Four Timeless Lessons From My Early Years In Financial Services


Four Timeless Lessons

I don’t remember much of age 22. My first year as a financial rep was one of long hours and nights with little sleep.

However, I do remember with great clarity the night I accepted my Rookie of the Year award.

It was a black-tie affair at a beautiful hotel in downtown Chicago. I gave a 3-4 minute speech in front of the leaders of one of the most prestigious financial organizations in the world.

I told everyone how fortunate I was to have found a career that I knew I would have for the rest of my life.

Unbeknownst to me, the CEO of our company was a guest of honor at that dinner. I was stunned when he stood up afterwards and said that my words had moved him.

It was a high point that fueled my 27+ year future in this industry.

I am often asked how I became successful so early in my career, and sustained it over the years. While there is no single magic bullet, here are four important lessons I learned early on that I believe are applicable whether you are brand new in the business or a 30-year veteran advisor.

#1 A Fair Game - You Get What You Put Into It

Being from a middle-class family and a C student, with no connections, I was looking for a job that would provide opportunity.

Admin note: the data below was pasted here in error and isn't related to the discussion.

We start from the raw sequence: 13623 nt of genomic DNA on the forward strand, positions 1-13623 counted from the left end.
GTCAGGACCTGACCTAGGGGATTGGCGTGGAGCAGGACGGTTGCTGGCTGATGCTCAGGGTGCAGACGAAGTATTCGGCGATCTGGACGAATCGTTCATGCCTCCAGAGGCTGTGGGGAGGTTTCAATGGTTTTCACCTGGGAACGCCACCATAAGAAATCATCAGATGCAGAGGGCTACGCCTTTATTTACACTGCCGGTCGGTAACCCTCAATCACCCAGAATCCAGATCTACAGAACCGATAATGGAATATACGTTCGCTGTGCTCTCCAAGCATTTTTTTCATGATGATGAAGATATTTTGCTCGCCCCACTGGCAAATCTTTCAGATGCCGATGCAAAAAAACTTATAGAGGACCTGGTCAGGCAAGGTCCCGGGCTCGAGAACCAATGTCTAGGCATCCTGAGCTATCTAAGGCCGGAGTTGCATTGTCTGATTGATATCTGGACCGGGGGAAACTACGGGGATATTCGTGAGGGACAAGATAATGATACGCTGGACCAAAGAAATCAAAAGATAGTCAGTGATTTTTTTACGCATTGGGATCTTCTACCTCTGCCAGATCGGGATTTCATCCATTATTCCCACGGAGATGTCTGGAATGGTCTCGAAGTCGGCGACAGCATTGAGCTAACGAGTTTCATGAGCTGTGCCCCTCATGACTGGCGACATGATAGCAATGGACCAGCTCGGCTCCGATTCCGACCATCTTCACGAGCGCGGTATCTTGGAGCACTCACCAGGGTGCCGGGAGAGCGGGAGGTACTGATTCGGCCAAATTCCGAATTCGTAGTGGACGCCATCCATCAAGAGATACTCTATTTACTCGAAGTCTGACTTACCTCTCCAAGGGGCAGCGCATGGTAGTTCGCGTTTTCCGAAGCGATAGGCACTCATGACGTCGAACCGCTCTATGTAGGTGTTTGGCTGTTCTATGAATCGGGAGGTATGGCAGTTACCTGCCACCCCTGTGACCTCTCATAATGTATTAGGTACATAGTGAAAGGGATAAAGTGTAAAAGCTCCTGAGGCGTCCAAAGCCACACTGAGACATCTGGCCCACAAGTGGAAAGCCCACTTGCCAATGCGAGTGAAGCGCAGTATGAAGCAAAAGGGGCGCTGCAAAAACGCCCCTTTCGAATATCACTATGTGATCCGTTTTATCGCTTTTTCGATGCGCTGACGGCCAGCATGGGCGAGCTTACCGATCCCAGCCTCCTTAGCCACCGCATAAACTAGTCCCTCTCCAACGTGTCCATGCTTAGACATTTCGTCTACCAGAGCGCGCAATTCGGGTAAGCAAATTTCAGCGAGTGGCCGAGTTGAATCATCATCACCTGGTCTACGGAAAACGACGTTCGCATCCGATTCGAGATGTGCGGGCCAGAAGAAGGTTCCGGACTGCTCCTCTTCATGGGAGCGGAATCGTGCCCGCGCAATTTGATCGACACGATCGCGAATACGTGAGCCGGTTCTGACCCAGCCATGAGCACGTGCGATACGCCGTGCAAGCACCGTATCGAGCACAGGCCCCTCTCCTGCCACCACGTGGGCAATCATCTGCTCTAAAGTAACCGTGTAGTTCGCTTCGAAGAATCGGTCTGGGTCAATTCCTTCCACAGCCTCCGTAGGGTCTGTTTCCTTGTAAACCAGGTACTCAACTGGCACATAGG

I felt an excitement for selling insurance from my very first interview. Here was a job with unlimited income potential, where I would be doing real work and have a life-changing impact on the clients I served.

I learned very quickly that the individuals who made it at the top were those who worked the hardest, driven by passion and purpose. You’re not measured in this business by your seniority or a fancy degree, but by activity, results and a willingness to get comfortable with the uncomfortable.

On the door of my bedroom, I wrote MDRT and Rookie of the Year to keep me striving towards these goals every day. I achieved both that first year, and qualified for MDRT each year after.

I knew that I might not be the smartest, the best salesman, or the most connected, but there was no way I was going to let anybody outwork me.

#2 You Become the Company You Keep

You need good mentors that you can learn from in your career. I was fortunate to be surrounded by people who were not only MDRT members, but were also Court of the Table and Top of the Table.

Having these role models was significant. They set the bar high and led by example. Seeing people 20 or 30 years my senior achieving the success I dreamed of, in the very hallways I walked each day, was extremely powerful. I wanted so badly to become like them.

Every day, they would tell me about the importance of life insurance, disability insurance and saving money. They would share stories of what they had done for their clients. It didn’t take long to embrace the mission: helping others achieve financial security.

I did a lot of joint appointments that first year and I was always able to pull one or two nuggets of wisdom out of each. I was like a sponge. You’ll often hear me say that everything I know now, I learned from others.